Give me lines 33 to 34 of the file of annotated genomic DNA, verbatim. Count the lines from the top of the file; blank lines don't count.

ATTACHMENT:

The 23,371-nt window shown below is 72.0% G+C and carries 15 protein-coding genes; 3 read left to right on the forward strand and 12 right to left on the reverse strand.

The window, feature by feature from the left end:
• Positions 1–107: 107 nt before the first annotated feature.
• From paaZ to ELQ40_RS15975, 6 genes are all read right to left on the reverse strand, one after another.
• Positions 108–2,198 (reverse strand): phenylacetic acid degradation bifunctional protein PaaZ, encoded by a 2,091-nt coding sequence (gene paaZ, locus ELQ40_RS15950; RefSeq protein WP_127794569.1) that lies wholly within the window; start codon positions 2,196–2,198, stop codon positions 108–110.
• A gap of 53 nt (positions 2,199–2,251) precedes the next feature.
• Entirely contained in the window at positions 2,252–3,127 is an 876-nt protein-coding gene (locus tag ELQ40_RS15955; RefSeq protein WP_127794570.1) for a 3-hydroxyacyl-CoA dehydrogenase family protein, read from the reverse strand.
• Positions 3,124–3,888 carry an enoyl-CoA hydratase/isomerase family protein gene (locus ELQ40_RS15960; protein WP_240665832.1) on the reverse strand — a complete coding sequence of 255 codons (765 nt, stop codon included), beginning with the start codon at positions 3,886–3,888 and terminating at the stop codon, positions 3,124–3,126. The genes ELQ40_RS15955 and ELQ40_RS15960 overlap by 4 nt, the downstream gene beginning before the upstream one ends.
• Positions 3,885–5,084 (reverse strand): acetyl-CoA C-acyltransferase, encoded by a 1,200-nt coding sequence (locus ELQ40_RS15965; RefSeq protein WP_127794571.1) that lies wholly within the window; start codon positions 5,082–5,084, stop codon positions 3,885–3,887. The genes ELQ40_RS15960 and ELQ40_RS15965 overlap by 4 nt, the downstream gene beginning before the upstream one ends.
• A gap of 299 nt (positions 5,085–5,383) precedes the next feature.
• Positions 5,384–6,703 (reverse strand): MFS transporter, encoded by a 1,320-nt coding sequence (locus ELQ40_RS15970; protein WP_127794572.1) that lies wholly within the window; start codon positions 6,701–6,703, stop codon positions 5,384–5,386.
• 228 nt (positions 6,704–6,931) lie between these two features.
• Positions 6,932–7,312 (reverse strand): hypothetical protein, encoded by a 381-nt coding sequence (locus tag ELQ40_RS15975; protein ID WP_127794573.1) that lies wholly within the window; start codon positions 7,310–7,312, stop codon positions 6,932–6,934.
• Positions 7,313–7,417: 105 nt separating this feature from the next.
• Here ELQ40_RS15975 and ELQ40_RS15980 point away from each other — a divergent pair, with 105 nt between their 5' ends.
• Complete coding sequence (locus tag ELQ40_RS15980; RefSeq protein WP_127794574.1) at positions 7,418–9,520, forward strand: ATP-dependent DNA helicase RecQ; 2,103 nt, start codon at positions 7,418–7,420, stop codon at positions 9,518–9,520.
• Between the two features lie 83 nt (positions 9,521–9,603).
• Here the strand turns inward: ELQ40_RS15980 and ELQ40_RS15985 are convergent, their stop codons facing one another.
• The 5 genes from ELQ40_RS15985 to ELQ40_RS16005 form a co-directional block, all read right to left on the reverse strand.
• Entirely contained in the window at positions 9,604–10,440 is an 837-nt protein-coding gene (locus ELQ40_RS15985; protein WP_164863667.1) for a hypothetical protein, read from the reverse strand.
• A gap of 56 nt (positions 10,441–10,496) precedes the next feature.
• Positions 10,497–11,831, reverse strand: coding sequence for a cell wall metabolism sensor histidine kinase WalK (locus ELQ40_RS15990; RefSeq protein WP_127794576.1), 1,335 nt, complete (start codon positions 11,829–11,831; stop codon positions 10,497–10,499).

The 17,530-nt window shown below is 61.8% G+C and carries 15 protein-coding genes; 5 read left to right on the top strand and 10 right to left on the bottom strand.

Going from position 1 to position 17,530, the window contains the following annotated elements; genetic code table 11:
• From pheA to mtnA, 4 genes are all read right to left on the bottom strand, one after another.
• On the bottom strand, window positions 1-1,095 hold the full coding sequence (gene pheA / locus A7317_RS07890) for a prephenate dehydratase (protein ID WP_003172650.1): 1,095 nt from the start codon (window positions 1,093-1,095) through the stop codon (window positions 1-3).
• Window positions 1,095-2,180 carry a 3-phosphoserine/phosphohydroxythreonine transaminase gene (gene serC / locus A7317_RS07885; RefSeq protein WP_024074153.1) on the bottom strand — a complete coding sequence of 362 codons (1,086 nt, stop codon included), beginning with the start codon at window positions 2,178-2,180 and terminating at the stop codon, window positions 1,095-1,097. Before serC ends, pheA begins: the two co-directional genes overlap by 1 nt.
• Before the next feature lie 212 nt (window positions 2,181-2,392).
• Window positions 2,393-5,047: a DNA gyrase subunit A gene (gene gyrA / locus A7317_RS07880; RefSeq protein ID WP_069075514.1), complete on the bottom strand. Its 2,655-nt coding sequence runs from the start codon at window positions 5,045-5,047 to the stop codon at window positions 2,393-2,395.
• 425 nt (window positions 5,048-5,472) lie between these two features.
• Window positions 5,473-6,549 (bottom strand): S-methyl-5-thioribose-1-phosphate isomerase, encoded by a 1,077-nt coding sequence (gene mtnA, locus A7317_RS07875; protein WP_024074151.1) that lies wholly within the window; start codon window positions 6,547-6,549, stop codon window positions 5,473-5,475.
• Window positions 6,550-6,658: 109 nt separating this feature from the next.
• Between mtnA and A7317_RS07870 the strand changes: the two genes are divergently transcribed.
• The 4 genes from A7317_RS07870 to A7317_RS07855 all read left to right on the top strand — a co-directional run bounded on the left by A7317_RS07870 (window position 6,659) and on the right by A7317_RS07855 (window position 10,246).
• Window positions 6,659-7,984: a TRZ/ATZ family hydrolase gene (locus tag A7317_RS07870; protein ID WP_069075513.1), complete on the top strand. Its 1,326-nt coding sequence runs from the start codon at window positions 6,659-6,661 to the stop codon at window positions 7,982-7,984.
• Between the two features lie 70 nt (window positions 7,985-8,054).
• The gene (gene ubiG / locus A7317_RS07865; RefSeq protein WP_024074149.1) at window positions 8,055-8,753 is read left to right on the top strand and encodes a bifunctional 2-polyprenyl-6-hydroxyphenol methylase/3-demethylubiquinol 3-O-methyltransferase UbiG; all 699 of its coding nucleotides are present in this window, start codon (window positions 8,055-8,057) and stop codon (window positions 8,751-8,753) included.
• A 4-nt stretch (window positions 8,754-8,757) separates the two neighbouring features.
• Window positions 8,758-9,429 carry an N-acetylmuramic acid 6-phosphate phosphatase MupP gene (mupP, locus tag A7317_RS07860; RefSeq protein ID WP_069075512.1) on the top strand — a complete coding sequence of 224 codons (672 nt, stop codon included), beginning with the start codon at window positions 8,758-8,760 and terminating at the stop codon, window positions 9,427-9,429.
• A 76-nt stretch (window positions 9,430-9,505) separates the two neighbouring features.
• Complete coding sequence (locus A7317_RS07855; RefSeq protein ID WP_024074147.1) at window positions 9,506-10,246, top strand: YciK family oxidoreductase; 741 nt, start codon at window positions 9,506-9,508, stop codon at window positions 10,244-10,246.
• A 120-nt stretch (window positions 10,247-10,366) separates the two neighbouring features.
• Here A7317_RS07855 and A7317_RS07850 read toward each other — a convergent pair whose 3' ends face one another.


• Between mtnA and A7317_RS07870 the strand changes: the two genes are divergently transcribed.
• The 4 genes from A7317_RS07870 to A7317_RS07855 all read left to right on the top strand — a co-directional run bounded on the left by A7317_RS07870 (window position 6,659) and on the right by A7317_RS07855 (window position 10,246).